California Just Banned SeaWorld From Breeding Captive Orcas

The 11 orcas currently in captivity at SeaWorld in San Diego, California (shown), will the be state's last. Roka/Shutterstock.

In another blow to SeaWorld, the state of California has ruled that they will no longer be able to breed their captive orcas. In a ruling made by the California Coastal Commission, they granted approval for a $100 million (£65 million) expansion to the orca tanks at SeaWorld San Diego, which will double the size of the animals’ current enclosure, but made this on the key condition that they cease all breeding of the whales.

The decision came after over 600 people gathered both in support and against SeaWorld at a hearing in Long Beach, California, with both sides giving impassioned speeches, according to a report from CNN. While the breeding of orcas in captivity will still be legal in the other 49 states of America, the ruling will prohibit the sale, trade, or transfer of all captive whales. This now means that the 11 orcas currently kept at SeaWorld San Diego will be the last in California.

SeaWorld San Diego plan to expand their orca exhibit, but will no longer be allowed to breed the whales. Daleen Loest/Shutterstock

The move has obviously been praised and celebrated by animal rights groups. People for the Ethical Treatment of Animals (PETA) spokesperson Ben Williamson said: “SeaWorld has admitted that it intended to breed even more orcas to fill the new tanks, but the commission's action today ensures that no more orcas will be condemned to a nonlife of loneliness, deprivation and misery. SeaWorld is a sea circus, and the orcas are its abused elephants.”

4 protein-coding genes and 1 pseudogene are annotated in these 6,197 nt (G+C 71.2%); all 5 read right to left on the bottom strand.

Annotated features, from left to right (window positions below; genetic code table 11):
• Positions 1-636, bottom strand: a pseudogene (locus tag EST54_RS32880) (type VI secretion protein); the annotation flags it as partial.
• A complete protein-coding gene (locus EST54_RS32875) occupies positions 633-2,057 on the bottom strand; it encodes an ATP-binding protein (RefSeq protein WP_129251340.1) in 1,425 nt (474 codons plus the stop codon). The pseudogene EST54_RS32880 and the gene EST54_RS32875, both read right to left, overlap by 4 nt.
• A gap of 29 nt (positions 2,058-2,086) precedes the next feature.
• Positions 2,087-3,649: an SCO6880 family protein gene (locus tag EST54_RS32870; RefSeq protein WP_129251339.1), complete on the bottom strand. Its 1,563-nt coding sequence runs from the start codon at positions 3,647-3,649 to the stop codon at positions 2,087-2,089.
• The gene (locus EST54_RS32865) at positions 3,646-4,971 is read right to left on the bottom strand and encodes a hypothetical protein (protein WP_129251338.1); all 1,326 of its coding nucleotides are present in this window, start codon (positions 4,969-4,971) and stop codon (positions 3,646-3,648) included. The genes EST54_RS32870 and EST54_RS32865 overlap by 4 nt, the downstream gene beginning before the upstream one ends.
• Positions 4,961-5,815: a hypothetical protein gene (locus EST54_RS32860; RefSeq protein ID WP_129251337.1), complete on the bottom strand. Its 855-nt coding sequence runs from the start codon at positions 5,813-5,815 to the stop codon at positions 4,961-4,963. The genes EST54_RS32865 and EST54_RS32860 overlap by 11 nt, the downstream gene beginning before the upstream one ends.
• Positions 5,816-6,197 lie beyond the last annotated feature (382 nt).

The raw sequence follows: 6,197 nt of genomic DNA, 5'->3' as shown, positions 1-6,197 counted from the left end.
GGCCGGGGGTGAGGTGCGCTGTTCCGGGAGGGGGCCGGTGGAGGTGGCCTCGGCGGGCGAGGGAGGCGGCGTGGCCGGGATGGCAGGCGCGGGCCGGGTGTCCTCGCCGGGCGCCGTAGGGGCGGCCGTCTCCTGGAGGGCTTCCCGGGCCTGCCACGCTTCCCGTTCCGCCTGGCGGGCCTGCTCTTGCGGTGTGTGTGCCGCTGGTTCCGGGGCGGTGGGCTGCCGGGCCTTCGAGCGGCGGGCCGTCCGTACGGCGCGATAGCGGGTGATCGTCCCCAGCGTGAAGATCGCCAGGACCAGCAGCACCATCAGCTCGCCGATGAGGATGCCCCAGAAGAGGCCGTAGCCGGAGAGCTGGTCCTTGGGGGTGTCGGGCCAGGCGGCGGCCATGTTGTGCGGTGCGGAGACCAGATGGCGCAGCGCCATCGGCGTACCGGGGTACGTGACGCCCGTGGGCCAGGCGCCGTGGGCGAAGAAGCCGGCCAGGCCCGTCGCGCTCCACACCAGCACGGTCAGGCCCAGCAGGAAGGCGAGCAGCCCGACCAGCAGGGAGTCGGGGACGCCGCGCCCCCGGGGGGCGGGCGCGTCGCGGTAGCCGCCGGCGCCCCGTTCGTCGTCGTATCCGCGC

They are also calling on SeaWorld to stop building new tanks and to send the remaining whales to coastal sanctuaries so that they can “have some semblance of a natural life.” Opposition to the chain of marine mammal parks has been building since the documentary Blackfish hit the screens in 2013, which detailed the controversy surrounding the captivity of orcas in tanks. It particularly focused on the whale Tilikum, and the psychological and physical damage done to the whale from being in captivity.

Supporters of SeaWorld argue that by keeping the orcas in captivity, they are able to reach and teach large audiences about the importance of conservation and preservation of their wild counterparts. They state that the new enclosure being built for the whales, called the “Blue World,” will create a better life for the whales, of which breeding should be an integral part. “Breeding is a natural, fundamental and important part of an animal’s life and depriving a social animal of the right to reproduce is inhumane,” said SeaWorld.

The backlash from the award-winning documentary has already been felt hard by SeaWorld, with attendance to the park having slumped and profits taking a dive. It seems that the days for keeping orca whales in captivity, at least in California, are now numbered.    

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